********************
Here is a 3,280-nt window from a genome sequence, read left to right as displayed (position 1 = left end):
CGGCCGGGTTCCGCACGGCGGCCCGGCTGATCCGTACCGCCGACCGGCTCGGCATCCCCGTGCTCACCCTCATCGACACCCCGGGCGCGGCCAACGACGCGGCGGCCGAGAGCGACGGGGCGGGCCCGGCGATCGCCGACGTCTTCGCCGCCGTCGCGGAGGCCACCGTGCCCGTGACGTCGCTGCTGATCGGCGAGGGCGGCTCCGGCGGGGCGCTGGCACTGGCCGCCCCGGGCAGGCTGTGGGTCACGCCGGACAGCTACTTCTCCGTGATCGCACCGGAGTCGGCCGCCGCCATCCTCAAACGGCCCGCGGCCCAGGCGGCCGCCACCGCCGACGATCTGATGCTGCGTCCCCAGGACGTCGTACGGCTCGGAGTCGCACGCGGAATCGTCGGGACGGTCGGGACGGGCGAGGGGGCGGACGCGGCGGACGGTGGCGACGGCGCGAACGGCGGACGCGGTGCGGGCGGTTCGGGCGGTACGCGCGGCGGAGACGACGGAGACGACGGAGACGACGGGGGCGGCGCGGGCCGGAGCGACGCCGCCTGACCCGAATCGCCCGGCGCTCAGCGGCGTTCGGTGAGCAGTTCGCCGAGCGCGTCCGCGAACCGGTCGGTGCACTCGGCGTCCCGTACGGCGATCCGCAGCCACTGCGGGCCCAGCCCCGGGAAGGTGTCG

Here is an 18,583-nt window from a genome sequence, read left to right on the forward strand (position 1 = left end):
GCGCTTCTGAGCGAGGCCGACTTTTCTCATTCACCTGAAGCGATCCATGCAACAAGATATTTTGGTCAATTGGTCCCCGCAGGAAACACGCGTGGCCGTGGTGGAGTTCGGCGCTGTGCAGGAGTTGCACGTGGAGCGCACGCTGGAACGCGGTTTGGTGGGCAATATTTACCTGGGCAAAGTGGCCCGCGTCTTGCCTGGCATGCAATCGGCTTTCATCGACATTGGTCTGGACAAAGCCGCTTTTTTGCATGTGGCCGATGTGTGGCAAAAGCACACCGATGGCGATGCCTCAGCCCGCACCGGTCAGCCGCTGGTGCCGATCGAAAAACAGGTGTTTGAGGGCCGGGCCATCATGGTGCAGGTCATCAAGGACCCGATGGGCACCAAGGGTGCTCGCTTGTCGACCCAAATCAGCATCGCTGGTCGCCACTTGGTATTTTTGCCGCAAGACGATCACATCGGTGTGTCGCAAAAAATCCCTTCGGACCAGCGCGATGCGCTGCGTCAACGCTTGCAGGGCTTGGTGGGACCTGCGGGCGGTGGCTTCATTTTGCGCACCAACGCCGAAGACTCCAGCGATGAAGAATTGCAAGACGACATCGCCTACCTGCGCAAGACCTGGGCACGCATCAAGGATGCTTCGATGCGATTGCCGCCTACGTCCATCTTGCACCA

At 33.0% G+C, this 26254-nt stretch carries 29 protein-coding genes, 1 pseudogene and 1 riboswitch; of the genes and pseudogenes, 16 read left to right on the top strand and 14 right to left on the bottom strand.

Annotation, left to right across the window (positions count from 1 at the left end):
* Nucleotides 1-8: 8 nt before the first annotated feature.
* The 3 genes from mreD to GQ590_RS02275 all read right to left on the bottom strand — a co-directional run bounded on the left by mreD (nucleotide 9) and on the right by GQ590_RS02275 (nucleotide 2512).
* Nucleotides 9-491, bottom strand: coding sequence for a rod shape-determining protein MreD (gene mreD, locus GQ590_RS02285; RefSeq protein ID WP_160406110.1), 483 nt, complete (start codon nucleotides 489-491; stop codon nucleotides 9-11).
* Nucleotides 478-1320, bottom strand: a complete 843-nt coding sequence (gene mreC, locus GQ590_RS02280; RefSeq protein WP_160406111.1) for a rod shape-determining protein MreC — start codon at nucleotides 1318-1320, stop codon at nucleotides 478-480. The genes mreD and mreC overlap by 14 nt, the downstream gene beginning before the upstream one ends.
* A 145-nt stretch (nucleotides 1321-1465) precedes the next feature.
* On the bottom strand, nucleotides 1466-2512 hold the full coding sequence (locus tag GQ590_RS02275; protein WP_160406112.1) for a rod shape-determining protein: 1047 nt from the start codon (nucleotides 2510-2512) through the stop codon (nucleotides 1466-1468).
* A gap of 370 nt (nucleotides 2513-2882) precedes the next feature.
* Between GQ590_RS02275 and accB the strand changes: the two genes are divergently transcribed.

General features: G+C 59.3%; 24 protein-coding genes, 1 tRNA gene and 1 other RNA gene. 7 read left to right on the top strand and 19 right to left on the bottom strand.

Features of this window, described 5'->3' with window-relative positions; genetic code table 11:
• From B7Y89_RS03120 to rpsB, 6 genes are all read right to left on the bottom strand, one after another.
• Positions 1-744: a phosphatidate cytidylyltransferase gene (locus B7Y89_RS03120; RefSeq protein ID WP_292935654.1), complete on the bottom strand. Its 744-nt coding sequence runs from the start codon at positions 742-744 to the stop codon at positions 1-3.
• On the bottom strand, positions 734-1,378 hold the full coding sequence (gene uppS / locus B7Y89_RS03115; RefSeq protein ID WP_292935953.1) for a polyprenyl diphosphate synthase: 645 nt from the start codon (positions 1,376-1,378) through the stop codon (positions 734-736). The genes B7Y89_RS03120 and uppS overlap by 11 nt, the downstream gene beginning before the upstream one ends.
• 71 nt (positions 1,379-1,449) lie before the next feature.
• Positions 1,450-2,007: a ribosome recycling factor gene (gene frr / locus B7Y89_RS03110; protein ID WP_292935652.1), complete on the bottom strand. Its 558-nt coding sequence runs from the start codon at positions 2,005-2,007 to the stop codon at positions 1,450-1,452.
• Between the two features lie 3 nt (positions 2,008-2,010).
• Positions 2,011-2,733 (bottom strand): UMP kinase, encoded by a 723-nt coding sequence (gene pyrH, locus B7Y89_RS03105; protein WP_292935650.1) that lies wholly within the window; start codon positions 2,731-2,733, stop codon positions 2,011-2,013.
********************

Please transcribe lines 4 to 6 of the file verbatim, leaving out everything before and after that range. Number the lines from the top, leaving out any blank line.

GCGCTTCTGAGCGAGGCCGACTTTTCTCATTCACCTGAAGCGATCCATGCAACAAGATATTTTGGTCAATTGGTCCCCGCAGGAAACACGCGTGGCCGTGGTGGAGTTCGGCGCTGTGCAGGAGTTGCACGTGGAGCGCACGCTGGAACGCGGTTTGGTGGGCAATATTTACCTGGGCAAAGTGGCCCGCGTCTTGCCTGGCATGCAATCGGCTTTCATCGACATTGGTCTGGACAAAGCCGCTTTTTTGCATGTGGCCGATGTGTGGCAAAAGCACACCGATGGCGATGCCTCAGCCCGCACCGGTCAGCCGCTGGTGCCGATCGAAAAACAGGTGTTTGAGGGCCGGGCCATCATGGTGCAGGTCATCAAGGACCCGATGGGCACCAAGGGTGCTCGCTTGTCGACCCAAATCAGCATCGCTGGTCGCCACTTGGTATTTTTGCCGCAAGACGATCACATCGGTGTGTCGCAAAAAATCCCTTCGGACCAGCGCGATGCGCTGCGTCAACGCTTGCAGGGCTTGGTGGGACCTGCGGGCGGTGGCTTCATTTTGCGCACCAACGCCGAAGACTCCAGCGATGAAGAATTGCAAGACGACATCGCCTACCTGCGCAAGACCTGGGCACGCATCAAGGATGCTTCGATGCGATTGCCGCCTACGTCCATCTTGCACCA

At 33.0% G+C, this 26254-nt stretch carries 29 protein-coding genes, 1 pseudogene and 1 riboswitch; of the genes and pseudogenes, 16 read left to right on the top strand and 14 right to left on the bottom strand.

Annotation, left to right across the window (positions count from 1 at the left end):